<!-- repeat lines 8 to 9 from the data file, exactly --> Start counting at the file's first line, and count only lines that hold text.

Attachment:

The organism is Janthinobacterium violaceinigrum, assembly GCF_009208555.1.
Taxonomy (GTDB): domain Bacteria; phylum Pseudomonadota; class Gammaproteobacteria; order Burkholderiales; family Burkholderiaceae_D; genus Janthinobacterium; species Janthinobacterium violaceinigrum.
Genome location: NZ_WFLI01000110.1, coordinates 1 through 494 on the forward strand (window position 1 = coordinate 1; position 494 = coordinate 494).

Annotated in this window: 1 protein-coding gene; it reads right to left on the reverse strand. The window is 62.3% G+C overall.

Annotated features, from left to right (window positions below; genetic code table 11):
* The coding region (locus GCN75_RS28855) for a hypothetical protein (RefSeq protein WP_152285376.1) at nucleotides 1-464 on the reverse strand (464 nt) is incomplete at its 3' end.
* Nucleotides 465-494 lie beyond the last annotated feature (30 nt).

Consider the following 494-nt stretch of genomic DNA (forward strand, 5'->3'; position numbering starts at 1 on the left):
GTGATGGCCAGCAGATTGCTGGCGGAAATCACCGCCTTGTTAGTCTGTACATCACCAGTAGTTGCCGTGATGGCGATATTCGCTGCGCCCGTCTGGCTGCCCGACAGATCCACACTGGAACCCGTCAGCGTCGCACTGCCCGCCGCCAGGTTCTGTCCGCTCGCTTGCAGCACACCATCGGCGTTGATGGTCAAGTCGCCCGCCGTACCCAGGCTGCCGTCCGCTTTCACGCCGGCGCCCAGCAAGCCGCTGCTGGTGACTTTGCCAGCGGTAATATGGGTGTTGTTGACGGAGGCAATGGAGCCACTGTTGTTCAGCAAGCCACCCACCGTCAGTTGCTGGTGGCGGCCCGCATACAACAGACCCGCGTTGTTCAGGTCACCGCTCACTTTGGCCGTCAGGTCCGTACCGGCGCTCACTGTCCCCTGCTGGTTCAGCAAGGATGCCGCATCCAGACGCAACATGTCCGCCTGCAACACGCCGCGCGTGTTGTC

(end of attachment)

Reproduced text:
Consider the following 494-nt stretch of genomic DNA (forward strand, 5'->3'; position numbering starts at 1 on the left):
GTGATGGCCAGCAGATTGCTGGCGGAAATCACCGCCTTGTTAGTCTGTACATCACCAGTAGTTGCCGTGATGGCGATATTCGCTGCGCCCGTCTGGCTGCCCGACAGATCCACACTGGAACCCGTCAGCGTCGCACTGCCCGCCGCCAGGTTCTGTCCGCTCGCTTGCAGCACACCATCGGCGTTGATGGTCAAGTCGCCCGCCGTACCCAGGCTGCCGTCCGCTTTCACGCCGGCGCCCAGCAAGCCGCTGCTGGTGACTTTGCCAGCGGTAATATGGGTGTTGTTGACGGAGGCAATGGAGCCACTGTTGTTCAGCAAGCCACCCACCGTCAGTTGCTGGTGGCGGCCCGCATACAACAGACCCGCGTTGTTCAGGTCACCGCTCACTTTGGCCGTCAGGTCCGTACCGGCGCTCACTGTCCCCTGCTGGTTCAGCAAGGATGCCGCATCCAGACGCAACATGTCCGCCTGCAACACGCCGCGCGTGTTGTC